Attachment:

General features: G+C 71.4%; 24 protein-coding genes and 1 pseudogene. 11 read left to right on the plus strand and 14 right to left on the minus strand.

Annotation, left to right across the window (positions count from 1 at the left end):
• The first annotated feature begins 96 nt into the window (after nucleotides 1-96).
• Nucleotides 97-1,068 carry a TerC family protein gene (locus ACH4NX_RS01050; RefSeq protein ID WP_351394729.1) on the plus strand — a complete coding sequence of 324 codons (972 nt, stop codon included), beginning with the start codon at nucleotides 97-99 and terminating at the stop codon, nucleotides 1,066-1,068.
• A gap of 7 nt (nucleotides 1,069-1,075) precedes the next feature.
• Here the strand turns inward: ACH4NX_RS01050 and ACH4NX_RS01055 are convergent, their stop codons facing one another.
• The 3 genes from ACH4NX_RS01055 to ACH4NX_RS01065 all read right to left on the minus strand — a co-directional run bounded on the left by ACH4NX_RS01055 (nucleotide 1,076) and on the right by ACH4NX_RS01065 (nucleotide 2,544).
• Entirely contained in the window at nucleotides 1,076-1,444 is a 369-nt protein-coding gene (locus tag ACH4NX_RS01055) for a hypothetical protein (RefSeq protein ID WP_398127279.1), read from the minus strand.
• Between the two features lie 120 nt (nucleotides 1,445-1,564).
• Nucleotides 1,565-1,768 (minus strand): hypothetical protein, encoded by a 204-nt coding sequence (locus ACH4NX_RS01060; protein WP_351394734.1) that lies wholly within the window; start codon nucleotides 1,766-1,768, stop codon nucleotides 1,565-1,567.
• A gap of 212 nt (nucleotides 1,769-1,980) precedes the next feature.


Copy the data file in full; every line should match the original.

General features: G+C 71.4%; 24 protein-coding genes and 1 pseudogene. 11 read left to right on the plus strand and 14 right to left on the minus strand.

Annotation, left to right across the window (positions count from 1 at the left end):
• The first annotated feature begins 96 nt into the window (after nucleotides 1-96).
• Nucleotides 97-1,068 carry a TerC family protein gene (locus ACH4NX_RS01050; RefSeq protein ID WP_351394729.1) on the plus strand — a complete coding sequence of 324 codons (972 nt, stop codon included), beginning with the start codon at nucleotides 97-99 and terminating at the stop codon, nucleotides 1,066-1,068.
• A gap of 7 nt (nucleotides 1,069-1,075) precedes the next feature.
• Here the strand turns inward: ACH4NX_RS01050 and ACH4NX_RS01055 are convergent, their stop codons facing one another.
• The 3 genes from ACH4NX_RS01055 to ACH4NX_RS01065 all read right to left on the minus strand — a co-directional run bounded on the left by ACH4NX_RS01055 (nucleotide 1,076) and on the right by ACH4NX_RS01065 (nucleotide 2,544).
• Entirely contained in the window at nucleotides 1,076-1,444 is a 369-nt protein-coding gene (locus tag ACH4NX_RS01055) for a hypothetical protein (RefSeq protein ID WP_398127279.1), read from the minus strand.
• Between the two features lie 120 nt (nucleotides 1,445-1,564).
• Nucleotides 1,565-1,768 (minus strand): hypothetical protein, encoded by a 204-nt coding sequence (locus ACH4NX_RS01060; protein WP_351394734.1) that lies wholly within the window; start codon nucleotides 1,766-1,768, stop codon nucleotides 1,565-1,567.
• A gap of 212 nt (nucleotides 1,769-1,980) precedes the next feature.